Good News is Bad News for Oil

When markets rally on negative news, it belies a Bullish undercurrent among investors. The 6 to 7% surge over just 5 days last week in the US stock market on weaker economic news was the most recent example of bad news is good news. Conversely, when a negative supply shock surprises energy investors, we expect to witness panic buying. When Hamas launched their surprise war upon Israel on October 7th, everyone expected Oil prices to explode higher over fears of shutting down Oil transit in the petroleum rich Middle East. Over the ensuing 2 weeks, Oil prices initially moved about $9/barrel higher. This moderate rally occurred as war rhetoric and loss of life rose parabolically. However, over the 2 weeks since that $89/barrel peak, prices have erased more than the entire panic rally and now threaten key $80 support. North Korea and Iran are flooding arms to Hezbollah, Iran has activated its proxy armies, China has brought its Navy into the region and Turkey has vowed to support Gaza. Additional global Oil supply risk exists due to 19.5-year lows in US inventories and major supply cuts by OPEC. The news continues to evolve in a Bullish manner, yet Oil prices are falling. This implies that without a dramatic war escalation directly involving Oil producers, prices are at risk of further decline.

Natural Gas does not always move in sync with Oil, but since a third of land-based Oil drilling produces undesirable Nat Gas, the fundamentals here are also somewhat negative until this Administration permits faster adoption of LNG ports and pipelines.


President Biden’s antipathy toward fossil fuels that appeal to his base have been axiomatic in his past campaign and as President. He has stopped pipelines, prevented leases on Federal Land and only recently offered a paltry number of offshore leases in order to add more subsidies toward offshore wind farms. Prices to build and maintain wind farms are soaring and technology is falling behind the demand for larger blades and turbines. This requires larger subsidies, better supply chains and calls for rewriting his Inflation Reduction Act. The gradual adoption of alternative energy is admirable as the technology improves and domestic supply chains, which don’t include China and Russia, are developed, but we are many years form that goal. US and European energy supply vulnerability is much greater than usual, but the so-called good news is that there are signs of waning demand as the global economy slows.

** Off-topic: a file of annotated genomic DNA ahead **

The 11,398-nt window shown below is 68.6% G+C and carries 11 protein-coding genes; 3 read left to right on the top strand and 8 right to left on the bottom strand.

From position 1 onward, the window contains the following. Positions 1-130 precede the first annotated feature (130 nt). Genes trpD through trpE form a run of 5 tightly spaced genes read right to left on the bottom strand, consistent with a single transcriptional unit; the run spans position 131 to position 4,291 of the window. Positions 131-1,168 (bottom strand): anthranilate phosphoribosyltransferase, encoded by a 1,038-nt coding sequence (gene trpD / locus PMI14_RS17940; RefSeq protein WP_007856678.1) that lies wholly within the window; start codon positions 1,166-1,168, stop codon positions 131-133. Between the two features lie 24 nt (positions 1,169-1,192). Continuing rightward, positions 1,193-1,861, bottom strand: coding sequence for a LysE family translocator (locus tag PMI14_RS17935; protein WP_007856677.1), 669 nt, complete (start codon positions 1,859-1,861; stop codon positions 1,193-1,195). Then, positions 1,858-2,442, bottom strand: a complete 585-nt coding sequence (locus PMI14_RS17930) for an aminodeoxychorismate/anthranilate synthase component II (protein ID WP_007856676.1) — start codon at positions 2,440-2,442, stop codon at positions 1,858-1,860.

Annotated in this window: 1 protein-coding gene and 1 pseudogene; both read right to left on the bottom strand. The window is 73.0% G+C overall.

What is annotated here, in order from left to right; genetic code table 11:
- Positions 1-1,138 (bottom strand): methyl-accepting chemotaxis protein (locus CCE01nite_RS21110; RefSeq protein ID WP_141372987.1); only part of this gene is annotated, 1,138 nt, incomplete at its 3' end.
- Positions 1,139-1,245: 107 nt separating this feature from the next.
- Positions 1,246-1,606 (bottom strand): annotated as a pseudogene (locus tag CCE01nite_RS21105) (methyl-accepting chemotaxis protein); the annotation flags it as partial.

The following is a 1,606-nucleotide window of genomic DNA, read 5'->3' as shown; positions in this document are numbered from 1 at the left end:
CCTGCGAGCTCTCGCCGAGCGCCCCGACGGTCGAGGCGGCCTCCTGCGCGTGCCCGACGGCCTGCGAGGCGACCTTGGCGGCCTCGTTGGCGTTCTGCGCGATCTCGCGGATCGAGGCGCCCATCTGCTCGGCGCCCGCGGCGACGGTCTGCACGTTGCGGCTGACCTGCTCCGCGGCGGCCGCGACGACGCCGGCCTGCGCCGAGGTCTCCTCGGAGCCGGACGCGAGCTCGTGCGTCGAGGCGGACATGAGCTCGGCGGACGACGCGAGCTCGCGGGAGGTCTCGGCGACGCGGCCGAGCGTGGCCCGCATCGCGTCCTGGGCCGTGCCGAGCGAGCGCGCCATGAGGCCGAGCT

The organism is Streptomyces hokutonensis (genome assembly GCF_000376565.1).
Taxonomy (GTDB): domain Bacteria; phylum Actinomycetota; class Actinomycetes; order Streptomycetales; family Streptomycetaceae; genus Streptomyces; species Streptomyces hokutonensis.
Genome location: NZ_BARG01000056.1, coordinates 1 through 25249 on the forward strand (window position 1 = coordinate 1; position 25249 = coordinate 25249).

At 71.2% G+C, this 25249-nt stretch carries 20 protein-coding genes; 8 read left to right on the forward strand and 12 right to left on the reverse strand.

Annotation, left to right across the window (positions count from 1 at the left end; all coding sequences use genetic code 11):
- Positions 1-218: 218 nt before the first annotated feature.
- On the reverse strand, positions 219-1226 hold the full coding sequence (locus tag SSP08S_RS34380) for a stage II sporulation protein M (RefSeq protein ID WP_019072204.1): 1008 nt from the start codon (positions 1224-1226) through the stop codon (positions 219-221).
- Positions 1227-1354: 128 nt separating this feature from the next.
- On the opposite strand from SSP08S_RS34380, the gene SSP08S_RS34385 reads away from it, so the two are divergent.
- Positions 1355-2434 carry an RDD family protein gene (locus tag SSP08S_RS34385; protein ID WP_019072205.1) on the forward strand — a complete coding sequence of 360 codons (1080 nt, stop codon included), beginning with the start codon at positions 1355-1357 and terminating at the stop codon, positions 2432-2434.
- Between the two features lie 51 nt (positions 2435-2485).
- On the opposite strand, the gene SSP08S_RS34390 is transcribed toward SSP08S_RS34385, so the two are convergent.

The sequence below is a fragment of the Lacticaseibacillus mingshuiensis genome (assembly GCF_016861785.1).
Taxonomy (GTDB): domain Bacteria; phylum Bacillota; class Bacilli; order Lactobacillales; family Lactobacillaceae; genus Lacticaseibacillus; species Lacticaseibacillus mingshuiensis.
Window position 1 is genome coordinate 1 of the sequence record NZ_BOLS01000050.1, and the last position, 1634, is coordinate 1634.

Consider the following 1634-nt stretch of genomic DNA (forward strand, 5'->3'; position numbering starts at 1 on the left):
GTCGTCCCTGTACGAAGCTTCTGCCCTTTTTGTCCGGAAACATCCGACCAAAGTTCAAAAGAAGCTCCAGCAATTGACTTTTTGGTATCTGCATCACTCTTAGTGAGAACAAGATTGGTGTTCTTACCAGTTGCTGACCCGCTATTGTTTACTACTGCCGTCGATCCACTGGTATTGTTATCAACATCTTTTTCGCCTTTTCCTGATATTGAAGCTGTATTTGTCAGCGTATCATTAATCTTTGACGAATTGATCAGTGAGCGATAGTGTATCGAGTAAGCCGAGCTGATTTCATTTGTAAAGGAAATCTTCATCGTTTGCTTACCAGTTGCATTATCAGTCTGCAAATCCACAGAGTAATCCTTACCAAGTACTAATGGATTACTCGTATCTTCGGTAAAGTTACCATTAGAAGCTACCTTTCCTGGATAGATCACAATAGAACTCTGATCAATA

The global battle to normalize high inflation by keeping the cost of capital (interest rates) high along with quantitative tightening of bank lending capabilities is expected to push energy consumption lower over the next year. This fundamental headwind along with seasonality and the negative Oil price response to Bullish news are the primary reasons we warned to stay away from energy companies in late September after Oil breached $90/barrel. The energy group was the worst stock market sector during October. Our negative forecast occurred despite enormous Bullish consensus on Oil and energy stocks in particular. Bank of America reported that October fund manager surveys revealed the most overweight allocation to energy stocks in 7 months. Instead of higher prices, Oil fell 13% and the Energy index of stocks (XLE) fell 10%. Fund managers are undeterred by the recent correction and remain Bullish, while we would rate the risk of a downside shock as more likely than a strong upside move. Of course, the potential for an exogenous price shock above $100/barrel would be likely if Iran or any Oil producer was attacked, but the price action thus far supports a less sanguine thesis. If support at $80/barrel Oil is broken, we would expect an immediate test of $78 with the potential for $70 before year end.


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